The idea of cannabis tourism has always seemed rather strange to me. After all, if you have been smoking marijuana all your life, I think it’s unlikely that you’ll travel to another state or country to continue indulging.
However, recent statistics have helped change my mind. Similar to how individuals will visit a vineyard or sample fine wines when abroad, tourists are flocking to the state of Colorado to experience many of the products on offer.
Since the start of 2014, recreational marijuana has been legal in the region – and this has had dramatic effects on the population as well as its government. For example, around a year after its implementation, statistics from the Cannabist illustrated:
- In Colorado’s mountain resort communities, 90 per cent of marijuana sales are from non-native tourists
- Tourists buy almost six per cent of the marijuana purchased throughout Colorado
- Colorado’s government has raised more than $60 million in marijuana taxes, licences, and fees
On the surface, these statistics suggest that marijuana tourism has been greatly beneficial for Colorado. Yet, to find out whether this is really the case, a few things need to be determined:
The effects on local business
According to the Cannabist, Colorado’s total recreational marijuana sales between January and October were close to $250 million. While this astronomical figure is impressive, it is difficult to individually assess the impact on small firms.
However, data from Forbes paints a better picture. Assessing the impact of marijuana tourism during the first quarter of 2014, the organisation revealed:
- Denver International Airport saw record traffic – with more than four million passengers in January alone
- Online searches for hotels in Denver increased by around 25 per cent
- The property market experienced a boom – with organisations looking to set up new businesses, factories, and growing facilities
- As a result, related occupations, such as electricians, saw huge demand as businesses called upon them to make their commercial premises ready
- Colorado’s first cannabis tour operator ran out of tickets for its excursions
With these statistics, few can doubt that Colorado’s new wave of marijuana tourism has been a financial success. However, when a drug or potentially harmful substance gets legalised, there are always concerns about the human impact. Therefore, has it truly been worth it?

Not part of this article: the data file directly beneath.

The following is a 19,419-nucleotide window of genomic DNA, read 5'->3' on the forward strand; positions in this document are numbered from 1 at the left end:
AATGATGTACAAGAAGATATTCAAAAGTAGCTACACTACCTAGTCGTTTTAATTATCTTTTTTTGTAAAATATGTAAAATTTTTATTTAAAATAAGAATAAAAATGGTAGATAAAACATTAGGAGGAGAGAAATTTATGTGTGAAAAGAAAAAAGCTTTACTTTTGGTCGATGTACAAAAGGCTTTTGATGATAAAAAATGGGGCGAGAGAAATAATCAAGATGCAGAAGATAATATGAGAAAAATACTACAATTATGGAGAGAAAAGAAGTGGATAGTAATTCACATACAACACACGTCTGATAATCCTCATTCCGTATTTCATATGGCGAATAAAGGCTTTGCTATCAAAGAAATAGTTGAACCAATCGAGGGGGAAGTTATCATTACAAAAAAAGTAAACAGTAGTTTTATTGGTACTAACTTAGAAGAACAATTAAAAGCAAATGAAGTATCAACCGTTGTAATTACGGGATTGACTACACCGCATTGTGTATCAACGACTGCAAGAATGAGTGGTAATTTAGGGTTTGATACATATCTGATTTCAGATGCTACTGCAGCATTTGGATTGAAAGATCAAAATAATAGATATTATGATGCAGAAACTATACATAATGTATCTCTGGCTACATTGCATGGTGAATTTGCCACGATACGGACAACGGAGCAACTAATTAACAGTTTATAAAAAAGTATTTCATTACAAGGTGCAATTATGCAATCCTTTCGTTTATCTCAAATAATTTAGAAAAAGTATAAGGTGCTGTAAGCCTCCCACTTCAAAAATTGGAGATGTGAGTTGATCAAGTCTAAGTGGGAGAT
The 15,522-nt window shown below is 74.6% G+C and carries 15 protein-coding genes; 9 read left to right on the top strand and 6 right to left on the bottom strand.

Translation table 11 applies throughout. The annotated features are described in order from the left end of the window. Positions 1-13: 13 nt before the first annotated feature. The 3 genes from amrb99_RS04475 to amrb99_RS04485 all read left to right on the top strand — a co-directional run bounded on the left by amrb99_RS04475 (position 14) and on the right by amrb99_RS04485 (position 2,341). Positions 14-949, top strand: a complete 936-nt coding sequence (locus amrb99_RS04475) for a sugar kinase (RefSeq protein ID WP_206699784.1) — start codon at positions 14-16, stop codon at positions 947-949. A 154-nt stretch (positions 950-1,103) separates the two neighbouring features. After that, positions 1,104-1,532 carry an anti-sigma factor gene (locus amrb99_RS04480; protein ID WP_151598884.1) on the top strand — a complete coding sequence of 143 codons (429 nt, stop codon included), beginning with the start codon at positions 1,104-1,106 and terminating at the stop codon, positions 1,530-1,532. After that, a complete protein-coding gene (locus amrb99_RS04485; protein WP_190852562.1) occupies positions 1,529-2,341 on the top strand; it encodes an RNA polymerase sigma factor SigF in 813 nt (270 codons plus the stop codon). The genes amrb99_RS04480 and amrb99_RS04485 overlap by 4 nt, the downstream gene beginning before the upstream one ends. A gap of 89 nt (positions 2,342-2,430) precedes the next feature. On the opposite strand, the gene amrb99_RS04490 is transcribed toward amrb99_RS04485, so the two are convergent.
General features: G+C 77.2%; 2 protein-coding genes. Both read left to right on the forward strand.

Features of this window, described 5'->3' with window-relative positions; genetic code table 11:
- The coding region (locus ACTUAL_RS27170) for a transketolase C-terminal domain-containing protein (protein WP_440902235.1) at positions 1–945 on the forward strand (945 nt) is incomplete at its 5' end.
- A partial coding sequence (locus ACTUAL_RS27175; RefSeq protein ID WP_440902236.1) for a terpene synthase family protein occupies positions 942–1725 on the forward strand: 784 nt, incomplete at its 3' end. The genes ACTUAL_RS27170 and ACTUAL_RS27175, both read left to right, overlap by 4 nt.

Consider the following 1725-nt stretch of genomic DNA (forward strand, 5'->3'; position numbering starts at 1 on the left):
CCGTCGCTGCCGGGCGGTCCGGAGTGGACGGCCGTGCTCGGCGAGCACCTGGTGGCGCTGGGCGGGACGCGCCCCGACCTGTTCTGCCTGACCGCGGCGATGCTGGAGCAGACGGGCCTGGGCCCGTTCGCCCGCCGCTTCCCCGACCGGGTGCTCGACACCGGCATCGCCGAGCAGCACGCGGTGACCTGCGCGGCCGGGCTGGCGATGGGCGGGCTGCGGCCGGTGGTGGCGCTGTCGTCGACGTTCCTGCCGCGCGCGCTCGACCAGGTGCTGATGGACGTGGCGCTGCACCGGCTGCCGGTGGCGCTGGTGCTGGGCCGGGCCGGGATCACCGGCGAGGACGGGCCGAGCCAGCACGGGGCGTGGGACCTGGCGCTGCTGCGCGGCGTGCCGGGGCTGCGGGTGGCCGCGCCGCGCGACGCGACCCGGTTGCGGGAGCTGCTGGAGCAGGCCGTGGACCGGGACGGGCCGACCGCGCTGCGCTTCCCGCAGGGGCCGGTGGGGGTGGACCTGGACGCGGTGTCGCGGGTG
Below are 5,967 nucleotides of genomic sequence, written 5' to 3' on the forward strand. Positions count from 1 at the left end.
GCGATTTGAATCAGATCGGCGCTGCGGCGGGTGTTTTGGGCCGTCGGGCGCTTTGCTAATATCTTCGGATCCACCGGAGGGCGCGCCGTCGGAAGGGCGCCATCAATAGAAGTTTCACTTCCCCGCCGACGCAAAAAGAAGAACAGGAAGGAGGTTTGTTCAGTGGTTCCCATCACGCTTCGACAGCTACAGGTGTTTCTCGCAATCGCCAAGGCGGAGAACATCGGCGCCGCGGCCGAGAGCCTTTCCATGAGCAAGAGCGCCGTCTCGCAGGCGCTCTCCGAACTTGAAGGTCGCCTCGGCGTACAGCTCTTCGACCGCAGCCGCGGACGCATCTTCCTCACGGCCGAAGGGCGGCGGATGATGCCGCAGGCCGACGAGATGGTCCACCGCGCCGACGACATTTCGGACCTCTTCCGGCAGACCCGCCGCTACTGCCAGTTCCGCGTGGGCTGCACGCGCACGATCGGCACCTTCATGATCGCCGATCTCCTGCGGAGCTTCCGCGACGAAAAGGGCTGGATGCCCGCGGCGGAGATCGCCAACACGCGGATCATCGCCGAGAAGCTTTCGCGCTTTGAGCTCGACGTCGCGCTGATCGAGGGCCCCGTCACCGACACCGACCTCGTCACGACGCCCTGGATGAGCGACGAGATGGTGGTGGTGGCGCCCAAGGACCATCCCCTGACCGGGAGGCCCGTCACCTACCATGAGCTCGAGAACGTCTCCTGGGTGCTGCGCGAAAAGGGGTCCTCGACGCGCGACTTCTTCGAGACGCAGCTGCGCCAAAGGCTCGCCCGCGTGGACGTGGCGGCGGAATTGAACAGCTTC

Following the legalisation of marijuana, individuals and various analysts were predicting the state would – quite literally – go to pot. However, instead of the region descending into violence and unemployment, the cannabis industry has actually created millions of jobs and seemingly cut the crime rate.
According to the Drug Policy Alliance violent offences in Denver are down, while the number of fatal traffic accidents throughout the region has also declined. Furthermore, other sources are reporting that drug use amongst young people is becoming more uncommon.
Speaking to CBC News, a police officer confirmed that – despite earlier misgivings about the legislation of cannabis – marijuana hasn’t caused widespread problems, stating; “Basically, officers aren't seeing much of a change in how they do police work”.
While it appears crime rates declined through the region, health is another issue which needs to be addressed. Fortunately, Colorado is in a fantastic position to help us better understand the long-term effects of cannabis.
Reliable research regarding the effects of marijuana is often hard to come by, with many studies having a political or corporate bias. However, following this substance’s new status, we can start properly analysing the ramifications to health.
For example, according to Forbes, hospitals throughout the region have seen an increase in patients suffering from marijuana intoxication while doctors have also seen cases of cannabis-related burns caused by individuals trying to extract THC using butane.
However, the publication was keen to stress that “marijuana legalization in Colorado has not resulted in a widespread increase in acute medical problems.”
Separately, the legalisation of cannabis has allowed researchers to start investigating its unknown properties. Although it will take years before these are fully understood, Colorado presents a unique opportunity which is not being ignored.
Was it worth it?
This research illustrates that Colorado’s new marijuana tourism has had a profoundly positive effect on the region, creating jobs and generating millions of dollars.
With everyone’s eyes on the state, it is only a matter of time before others follow. Eventually, you might be able to book an entire tour of America – with as much cannabis and related activities as you can handle.